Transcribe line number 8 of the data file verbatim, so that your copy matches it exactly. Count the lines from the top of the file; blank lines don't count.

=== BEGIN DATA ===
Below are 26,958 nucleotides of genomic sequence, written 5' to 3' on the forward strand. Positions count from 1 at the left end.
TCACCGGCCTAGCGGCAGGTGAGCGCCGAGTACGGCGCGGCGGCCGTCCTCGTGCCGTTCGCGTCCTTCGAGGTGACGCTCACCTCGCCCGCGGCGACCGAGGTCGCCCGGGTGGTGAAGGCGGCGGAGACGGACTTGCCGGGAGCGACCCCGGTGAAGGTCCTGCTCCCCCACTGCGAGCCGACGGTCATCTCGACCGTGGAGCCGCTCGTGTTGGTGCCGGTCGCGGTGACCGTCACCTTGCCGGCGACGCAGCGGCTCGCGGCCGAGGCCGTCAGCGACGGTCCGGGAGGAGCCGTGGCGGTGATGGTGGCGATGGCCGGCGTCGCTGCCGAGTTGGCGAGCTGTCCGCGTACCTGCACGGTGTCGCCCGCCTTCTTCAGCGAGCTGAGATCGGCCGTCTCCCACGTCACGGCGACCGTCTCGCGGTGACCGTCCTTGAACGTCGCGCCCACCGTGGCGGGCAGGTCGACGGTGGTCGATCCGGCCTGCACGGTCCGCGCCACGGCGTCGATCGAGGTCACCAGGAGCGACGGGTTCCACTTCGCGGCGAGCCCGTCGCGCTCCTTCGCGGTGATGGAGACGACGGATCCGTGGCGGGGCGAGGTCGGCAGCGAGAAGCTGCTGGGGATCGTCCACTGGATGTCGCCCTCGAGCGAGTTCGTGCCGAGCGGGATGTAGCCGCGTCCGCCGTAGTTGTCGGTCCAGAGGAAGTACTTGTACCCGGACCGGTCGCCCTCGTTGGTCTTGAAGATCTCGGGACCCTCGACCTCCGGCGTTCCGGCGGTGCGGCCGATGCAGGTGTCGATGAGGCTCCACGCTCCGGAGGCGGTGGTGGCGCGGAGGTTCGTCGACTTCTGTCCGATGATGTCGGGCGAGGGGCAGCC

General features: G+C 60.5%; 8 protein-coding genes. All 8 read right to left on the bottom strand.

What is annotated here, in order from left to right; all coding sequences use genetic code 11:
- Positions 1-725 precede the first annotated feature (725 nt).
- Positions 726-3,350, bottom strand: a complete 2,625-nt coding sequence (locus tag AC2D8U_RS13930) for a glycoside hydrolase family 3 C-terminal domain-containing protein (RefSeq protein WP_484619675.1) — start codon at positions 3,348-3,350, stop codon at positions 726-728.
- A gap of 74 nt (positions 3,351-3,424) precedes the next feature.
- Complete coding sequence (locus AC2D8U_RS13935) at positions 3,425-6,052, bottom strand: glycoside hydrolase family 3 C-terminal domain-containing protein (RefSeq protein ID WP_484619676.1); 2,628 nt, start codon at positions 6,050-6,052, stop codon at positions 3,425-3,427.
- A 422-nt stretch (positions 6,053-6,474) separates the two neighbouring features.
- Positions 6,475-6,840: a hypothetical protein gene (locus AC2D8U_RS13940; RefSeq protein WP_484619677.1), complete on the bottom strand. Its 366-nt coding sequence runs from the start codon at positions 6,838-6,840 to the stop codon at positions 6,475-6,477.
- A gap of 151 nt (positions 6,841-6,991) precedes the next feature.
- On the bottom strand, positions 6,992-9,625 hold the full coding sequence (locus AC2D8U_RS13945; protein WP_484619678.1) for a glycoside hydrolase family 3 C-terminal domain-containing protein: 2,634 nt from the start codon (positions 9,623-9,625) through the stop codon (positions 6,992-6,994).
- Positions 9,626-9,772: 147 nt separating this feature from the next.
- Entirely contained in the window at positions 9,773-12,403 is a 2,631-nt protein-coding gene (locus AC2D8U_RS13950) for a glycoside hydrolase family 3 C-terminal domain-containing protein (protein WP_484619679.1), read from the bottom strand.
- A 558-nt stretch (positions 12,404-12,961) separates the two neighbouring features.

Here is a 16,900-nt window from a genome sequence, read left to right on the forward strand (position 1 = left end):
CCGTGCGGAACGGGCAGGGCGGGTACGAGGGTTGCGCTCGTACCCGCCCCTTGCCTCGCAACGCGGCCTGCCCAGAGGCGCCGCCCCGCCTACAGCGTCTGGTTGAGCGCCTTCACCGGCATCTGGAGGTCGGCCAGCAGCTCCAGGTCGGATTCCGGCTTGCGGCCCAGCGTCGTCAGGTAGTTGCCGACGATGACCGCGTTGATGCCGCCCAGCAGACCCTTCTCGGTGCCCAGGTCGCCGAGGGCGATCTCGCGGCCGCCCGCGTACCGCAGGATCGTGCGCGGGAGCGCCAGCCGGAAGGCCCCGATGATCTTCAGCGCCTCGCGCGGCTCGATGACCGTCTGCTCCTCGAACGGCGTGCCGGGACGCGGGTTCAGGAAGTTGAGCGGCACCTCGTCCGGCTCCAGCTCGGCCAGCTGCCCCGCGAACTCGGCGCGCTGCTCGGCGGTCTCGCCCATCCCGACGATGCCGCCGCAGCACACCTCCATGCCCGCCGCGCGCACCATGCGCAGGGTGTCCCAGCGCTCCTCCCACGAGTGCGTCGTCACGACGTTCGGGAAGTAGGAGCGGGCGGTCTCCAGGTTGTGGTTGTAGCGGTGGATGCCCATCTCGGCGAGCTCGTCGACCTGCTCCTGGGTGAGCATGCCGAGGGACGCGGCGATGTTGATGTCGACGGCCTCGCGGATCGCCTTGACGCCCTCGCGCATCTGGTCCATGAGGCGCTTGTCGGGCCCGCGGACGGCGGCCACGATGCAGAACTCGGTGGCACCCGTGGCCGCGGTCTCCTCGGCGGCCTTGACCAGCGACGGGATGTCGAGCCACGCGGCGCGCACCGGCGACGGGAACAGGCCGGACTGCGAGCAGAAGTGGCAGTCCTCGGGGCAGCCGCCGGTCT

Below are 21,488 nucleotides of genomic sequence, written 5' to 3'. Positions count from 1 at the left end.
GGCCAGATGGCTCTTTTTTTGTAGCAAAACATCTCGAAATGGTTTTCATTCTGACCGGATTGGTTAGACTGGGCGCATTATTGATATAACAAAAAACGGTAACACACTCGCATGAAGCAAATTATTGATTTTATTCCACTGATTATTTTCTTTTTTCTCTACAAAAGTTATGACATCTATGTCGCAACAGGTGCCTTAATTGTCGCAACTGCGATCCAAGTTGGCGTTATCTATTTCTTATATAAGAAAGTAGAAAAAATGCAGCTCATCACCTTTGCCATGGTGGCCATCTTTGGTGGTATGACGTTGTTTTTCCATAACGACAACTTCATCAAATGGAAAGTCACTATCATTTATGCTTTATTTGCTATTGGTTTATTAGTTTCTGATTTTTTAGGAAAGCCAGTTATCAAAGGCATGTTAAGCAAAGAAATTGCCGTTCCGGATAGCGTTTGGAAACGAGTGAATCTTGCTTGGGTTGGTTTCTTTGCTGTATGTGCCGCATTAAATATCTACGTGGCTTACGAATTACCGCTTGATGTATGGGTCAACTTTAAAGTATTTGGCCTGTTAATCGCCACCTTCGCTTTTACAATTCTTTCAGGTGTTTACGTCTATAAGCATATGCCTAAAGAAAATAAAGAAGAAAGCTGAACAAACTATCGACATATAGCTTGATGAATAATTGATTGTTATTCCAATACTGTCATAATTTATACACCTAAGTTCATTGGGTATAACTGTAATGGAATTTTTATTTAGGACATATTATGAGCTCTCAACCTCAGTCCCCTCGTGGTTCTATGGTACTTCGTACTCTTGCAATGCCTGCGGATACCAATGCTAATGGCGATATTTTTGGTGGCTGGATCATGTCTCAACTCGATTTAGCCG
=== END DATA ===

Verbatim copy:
- Complete coding sequence (locus AC2D8U_RS13935) at positions 3,425-6,052, bottom strand: glycoside hydrolase family 3 C-terminal domain-containing protein (RefSeq protein ID WP_484619676.1); 2,628 nt, start codon at positions 6,050-6,052, stop codon at positions 3,425-3,427.